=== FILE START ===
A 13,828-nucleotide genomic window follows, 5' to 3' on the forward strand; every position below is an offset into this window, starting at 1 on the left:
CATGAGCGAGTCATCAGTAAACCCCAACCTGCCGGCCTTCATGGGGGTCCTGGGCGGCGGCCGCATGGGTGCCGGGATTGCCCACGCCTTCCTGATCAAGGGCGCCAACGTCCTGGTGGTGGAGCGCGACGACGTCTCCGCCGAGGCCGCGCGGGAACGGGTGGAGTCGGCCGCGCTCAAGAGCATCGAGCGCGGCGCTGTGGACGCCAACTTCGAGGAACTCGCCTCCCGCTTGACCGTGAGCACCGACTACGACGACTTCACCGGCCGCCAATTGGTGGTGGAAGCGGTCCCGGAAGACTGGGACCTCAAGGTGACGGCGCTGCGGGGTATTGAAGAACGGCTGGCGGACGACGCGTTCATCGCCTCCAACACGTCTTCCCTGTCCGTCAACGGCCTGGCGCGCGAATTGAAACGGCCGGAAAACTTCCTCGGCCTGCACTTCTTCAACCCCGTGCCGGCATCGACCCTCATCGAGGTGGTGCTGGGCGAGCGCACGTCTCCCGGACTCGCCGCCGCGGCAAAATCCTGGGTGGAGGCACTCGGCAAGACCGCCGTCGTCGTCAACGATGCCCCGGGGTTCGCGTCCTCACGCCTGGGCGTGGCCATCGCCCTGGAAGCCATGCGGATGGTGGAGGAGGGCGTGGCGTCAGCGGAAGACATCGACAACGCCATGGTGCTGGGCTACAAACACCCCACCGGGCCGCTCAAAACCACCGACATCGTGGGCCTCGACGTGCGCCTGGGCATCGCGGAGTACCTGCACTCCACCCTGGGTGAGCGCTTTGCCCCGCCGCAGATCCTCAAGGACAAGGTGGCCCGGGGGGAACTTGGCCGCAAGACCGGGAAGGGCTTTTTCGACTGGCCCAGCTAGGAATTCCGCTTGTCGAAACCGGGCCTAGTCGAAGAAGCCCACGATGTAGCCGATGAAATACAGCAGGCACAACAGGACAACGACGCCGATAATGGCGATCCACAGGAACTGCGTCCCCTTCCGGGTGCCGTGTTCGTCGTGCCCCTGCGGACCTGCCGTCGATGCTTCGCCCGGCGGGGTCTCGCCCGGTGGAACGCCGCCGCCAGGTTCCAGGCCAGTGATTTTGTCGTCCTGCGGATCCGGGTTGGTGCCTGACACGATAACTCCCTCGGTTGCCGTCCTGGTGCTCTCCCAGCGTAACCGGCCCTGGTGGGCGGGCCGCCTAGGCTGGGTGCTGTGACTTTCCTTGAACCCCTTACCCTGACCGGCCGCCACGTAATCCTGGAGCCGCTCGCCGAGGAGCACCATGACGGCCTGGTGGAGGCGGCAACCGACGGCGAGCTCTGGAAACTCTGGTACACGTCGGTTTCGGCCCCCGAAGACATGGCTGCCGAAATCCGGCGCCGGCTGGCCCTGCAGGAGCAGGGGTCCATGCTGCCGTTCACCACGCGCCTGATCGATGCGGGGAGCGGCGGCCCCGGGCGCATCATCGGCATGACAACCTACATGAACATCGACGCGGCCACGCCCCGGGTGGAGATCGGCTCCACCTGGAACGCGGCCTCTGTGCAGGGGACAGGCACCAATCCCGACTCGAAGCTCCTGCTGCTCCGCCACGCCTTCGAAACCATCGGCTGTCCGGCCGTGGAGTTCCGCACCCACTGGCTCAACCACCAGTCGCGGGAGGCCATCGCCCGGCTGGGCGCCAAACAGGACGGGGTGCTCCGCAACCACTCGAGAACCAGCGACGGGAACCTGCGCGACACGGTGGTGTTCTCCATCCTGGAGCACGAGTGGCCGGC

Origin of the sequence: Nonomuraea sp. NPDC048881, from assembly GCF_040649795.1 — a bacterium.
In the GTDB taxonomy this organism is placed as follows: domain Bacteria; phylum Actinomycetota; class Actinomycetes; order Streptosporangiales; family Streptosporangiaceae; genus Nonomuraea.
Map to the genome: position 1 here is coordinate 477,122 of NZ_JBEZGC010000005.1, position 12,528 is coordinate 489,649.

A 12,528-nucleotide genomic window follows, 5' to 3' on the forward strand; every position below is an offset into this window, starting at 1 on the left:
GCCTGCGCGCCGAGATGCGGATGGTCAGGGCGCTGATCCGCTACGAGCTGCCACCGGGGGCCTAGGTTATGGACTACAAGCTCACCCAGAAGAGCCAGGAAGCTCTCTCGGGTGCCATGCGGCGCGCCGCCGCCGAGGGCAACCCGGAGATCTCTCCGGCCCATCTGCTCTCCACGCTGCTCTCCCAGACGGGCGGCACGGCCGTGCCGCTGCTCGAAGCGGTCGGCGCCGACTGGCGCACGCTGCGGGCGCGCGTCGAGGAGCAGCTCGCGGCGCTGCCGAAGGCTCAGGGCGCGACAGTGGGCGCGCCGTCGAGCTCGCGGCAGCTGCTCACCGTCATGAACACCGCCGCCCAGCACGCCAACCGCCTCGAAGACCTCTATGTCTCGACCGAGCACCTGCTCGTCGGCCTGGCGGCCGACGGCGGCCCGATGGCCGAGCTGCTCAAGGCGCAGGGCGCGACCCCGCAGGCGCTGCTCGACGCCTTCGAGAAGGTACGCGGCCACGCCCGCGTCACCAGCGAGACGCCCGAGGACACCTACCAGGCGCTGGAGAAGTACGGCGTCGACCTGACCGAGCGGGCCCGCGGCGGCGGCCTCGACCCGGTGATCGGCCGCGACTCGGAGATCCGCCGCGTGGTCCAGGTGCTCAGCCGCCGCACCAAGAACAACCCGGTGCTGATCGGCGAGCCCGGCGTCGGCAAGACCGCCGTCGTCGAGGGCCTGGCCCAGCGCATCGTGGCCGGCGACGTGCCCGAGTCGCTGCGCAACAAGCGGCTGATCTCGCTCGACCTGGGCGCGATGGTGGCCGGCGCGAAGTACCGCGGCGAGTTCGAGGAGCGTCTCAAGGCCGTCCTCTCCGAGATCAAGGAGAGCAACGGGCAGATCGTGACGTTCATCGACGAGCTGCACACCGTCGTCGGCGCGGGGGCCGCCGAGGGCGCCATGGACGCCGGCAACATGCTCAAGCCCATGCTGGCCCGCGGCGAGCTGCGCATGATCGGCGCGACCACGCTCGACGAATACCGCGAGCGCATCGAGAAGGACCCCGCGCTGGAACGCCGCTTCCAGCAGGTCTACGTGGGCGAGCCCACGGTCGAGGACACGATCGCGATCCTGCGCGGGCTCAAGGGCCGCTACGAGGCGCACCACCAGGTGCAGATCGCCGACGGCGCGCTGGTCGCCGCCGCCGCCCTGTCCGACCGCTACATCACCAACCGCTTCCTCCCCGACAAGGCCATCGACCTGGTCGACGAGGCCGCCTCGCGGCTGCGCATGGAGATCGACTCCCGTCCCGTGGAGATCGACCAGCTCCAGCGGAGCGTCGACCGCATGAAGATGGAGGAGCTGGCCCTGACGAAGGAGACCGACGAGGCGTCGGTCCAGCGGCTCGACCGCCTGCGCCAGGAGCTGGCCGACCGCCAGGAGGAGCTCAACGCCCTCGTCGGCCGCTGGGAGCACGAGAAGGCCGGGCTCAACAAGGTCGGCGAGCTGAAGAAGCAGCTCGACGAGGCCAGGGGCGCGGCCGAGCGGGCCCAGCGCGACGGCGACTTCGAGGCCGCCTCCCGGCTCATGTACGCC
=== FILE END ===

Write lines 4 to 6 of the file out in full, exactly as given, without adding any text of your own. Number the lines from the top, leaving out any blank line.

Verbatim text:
In the GTDB taxonomy this organism is placed as follows: domain Bacteria; phylum Actinomycetota; class Actinomycetes; order Streptosporangiales; family Streptosporangiaceae; genus Nonomuraea.
Map to the genome: position 1 here is coordinate 477,122 of NZ_JBEZGC010000005.1, position 12,528 is coordinate 489,649.

A 12,528-nucleotide genomic window follows, 5' to 3' on the forward strand; every position below is an offset into this window, starting at 1 on the left: